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Smart as Dirt

Smart as Dirt


By Lance Lambert

In the olden days, or over ten years ago, an owner of a collector car could go into any auto parts store and choose from a dozen different types of car cleaning and polishing products. Major and minor car magazines had a few advertisements for well known products that had proven themselves reliable in getting the old ride to sparkle. These days the car cleaning world has changed.

Every large car show always has a booth with a fast talking barker spreading some miracle goop on the hood of a car. Pick up any car magazine and you will find numerous pages of car cleaning product ads and an article or two on how to properly make your car shine “Like spit on a bunny’s butt”. Yes, someone actually said that.

I have been washing cars for the past fifty years and I’m now going to share some of my secrets with you. Please feel free to patent, market and sell any of these secrets. You can send any royalty checks to me through this publication.

Dirt based polish: My first car was a 1947 Dodge that was dark in both color and disposition. It was sitting on blocks, sans tires, the day my dad gave it to me and was still on the same blocks the day I sold it. This neighborhood eyesore, due to the lack of tires, was unable to reach the driveway for a bath. The garden hose was too short to reach the car and this 14 year old was too broke to buy a longer hose. For every problem there is a solution and mine was a dirt based product better known as dirt. Any rag or towel will work and it makes no difference if it is clean or dirty. Take the rag and begin shoving the dirt off of the car’s surface. Be sure to shake out the rag at least every half hour. What you will end up with is a car that looks clean from 50 feet away and looks like your 97 year old grandfather’s face from five feet away. People usually don’t want to get any closer than 50 feet of a 1947 Dodge so it is no big deal.

Abrasive based cleaner: The second car to enter this cleaning research scientist’s life was a 1948 Chevrolet. It had been repainted bright yellow and the exterior appeal was improved by spraying a couple of areas with gray primer. Trust me, this was a cool thing to do in 1963.

How did I keep this now age spotted chariot clean you ask? Easy, with Comet. Yes, the same product that you use to get your pots, pans and children really clean. The application consisted of spraying water on the car, shaking on some Comet and scrubbing with a sponge. Believe me, the car ended up really clean. The driveway looked great too with its new layer of paint particles that, just a few moments ago, were securely adhered to the car. Current hot rod & custom car owners are applying what is referred to as suede paint, a paint that appears dull. I guess the car hobby can thank me for being a pioneer in getting rid of that distracting shiny surface on cars.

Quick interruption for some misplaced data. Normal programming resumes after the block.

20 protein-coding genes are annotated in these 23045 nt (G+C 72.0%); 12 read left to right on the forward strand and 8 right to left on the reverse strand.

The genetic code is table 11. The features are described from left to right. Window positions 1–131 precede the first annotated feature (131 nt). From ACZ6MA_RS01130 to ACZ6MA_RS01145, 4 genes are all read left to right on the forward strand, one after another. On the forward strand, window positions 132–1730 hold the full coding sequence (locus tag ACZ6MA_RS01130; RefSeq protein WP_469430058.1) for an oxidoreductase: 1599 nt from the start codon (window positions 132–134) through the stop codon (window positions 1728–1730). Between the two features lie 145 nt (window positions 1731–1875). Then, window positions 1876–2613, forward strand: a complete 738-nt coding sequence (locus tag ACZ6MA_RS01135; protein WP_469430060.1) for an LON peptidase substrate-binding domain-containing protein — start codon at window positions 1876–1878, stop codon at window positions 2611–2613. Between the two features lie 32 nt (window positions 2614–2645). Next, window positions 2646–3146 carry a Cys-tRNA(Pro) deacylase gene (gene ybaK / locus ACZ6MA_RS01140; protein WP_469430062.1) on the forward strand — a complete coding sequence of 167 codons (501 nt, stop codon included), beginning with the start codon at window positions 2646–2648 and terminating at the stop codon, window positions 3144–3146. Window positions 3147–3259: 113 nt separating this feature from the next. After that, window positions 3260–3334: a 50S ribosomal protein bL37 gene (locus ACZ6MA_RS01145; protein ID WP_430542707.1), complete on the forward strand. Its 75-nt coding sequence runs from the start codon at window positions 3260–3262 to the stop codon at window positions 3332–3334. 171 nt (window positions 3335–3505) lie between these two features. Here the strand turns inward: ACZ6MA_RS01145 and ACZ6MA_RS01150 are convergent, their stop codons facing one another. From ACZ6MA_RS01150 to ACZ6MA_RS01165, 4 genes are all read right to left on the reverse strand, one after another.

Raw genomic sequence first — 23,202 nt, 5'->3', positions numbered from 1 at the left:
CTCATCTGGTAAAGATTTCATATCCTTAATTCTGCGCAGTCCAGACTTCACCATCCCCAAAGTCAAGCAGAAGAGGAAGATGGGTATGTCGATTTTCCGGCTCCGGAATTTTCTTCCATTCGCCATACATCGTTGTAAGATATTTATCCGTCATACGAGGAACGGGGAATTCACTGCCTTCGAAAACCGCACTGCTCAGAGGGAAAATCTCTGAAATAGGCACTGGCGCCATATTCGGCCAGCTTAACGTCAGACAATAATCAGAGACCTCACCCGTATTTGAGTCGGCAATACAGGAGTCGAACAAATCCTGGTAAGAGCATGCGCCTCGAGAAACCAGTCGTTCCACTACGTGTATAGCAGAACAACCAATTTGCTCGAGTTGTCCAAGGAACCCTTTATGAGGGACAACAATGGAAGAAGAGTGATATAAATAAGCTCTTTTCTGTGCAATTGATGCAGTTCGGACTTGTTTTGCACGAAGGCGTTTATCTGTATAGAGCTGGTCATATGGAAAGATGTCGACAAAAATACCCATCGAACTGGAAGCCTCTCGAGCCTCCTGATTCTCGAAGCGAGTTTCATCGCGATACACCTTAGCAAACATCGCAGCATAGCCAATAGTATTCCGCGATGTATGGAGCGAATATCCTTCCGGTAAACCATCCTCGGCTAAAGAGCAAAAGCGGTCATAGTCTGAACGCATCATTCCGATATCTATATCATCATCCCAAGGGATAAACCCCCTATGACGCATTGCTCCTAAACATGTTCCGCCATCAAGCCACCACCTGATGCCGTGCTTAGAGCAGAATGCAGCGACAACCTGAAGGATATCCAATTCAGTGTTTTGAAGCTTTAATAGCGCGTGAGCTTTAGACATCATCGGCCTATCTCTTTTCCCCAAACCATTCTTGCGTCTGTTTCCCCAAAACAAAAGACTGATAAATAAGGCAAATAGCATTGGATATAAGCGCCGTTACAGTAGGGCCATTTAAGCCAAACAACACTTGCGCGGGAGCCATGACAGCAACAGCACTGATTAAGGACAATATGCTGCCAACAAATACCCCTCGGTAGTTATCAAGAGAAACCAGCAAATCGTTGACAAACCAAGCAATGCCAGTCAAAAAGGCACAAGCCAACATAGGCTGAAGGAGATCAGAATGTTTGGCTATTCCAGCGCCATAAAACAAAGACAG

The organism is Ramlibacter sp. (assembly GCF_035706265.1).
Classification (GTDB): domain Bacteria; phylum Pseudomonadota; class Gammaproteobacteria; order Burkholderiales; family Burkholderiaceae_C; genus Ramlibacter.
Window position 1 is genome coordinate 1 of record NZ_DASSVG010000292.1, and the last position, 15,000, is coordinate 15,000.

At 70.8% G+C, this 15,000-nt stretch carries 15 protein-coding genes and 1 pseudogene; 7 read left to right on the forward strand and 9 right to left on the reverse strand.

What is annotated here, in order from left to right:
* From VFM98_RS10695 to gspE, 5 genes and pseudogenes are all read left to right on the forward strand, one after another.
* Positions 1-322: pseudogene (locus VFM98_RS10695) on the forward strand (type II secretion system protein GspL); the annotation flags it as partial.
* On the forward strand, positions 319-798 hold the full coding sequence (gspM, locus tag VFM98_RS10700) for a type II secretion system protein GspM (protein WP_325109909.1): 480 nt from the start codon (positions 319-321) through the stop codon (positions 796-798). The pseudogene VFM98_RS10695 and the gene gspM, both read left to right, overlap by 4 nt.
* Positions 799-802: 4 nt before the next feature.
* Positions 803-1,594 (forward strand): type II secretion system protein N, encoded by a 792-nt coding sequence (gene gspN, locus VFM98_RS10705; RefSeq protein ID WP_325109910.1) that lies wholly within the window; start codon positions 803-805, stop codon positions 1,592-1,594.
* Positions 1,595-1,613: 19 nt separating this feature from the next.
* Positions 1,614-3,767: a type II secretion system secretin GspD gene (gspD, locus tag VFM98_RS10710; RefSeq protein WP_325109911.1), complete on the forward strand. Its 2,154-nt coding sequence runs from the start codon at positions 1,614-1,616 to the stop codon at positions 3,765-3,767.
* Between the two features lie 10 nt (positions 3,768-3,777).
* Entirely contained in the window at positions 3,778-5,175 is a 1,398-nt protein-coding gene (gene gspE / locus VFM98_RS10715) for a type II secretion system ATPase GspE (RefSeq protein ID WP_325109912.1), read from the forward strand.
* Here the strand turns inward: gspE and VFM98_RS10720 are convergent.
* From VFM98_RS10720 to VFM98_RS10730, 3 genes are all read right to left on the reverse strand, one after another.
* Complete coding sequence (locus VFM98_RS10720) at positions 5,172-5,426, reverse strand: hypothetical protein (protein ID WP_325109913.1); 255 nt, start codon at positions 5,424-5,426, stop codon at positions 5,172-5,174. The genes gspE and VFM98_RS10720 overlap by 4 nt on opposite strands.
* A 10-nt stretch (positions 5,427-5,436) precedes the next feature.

One step cleaner & polish: Car number three was a very nice 1954 Oldsmobile that was lowered three inches, shod in chrome reversed wheels and sounded like a yodeling Darth Vader. I had matured to a wise 17 year old that knew what cars needed were cleaning products that cost a lot of money, or at least more than a can of Comet. The latest rage was a product that claimed you did not need to wash your car before applying: it would wash and wax your car at the same time. What the product did not mention was its ability to wash the paint, wax the paint and remove the paint all in one application. The surface of the merry Oldsmobile always looked great until one day I noticed that the underling primer coat was looking back at me. The cleaner worked so well that it cleaned and waxed my paint until it was gone. Oh well, soon I was moving to an exhotic foreign country (Hawaii) and I needed to sell the car anyway.

My final cleaning and polishing tip is to hire a professional to detail your car, park it in the garage under a car cover and keep it clean by never driving it. Then drive your spouse’s eight year old station wagon and keep it sparkling by occasionally running it through the automatic car wash at the gas station.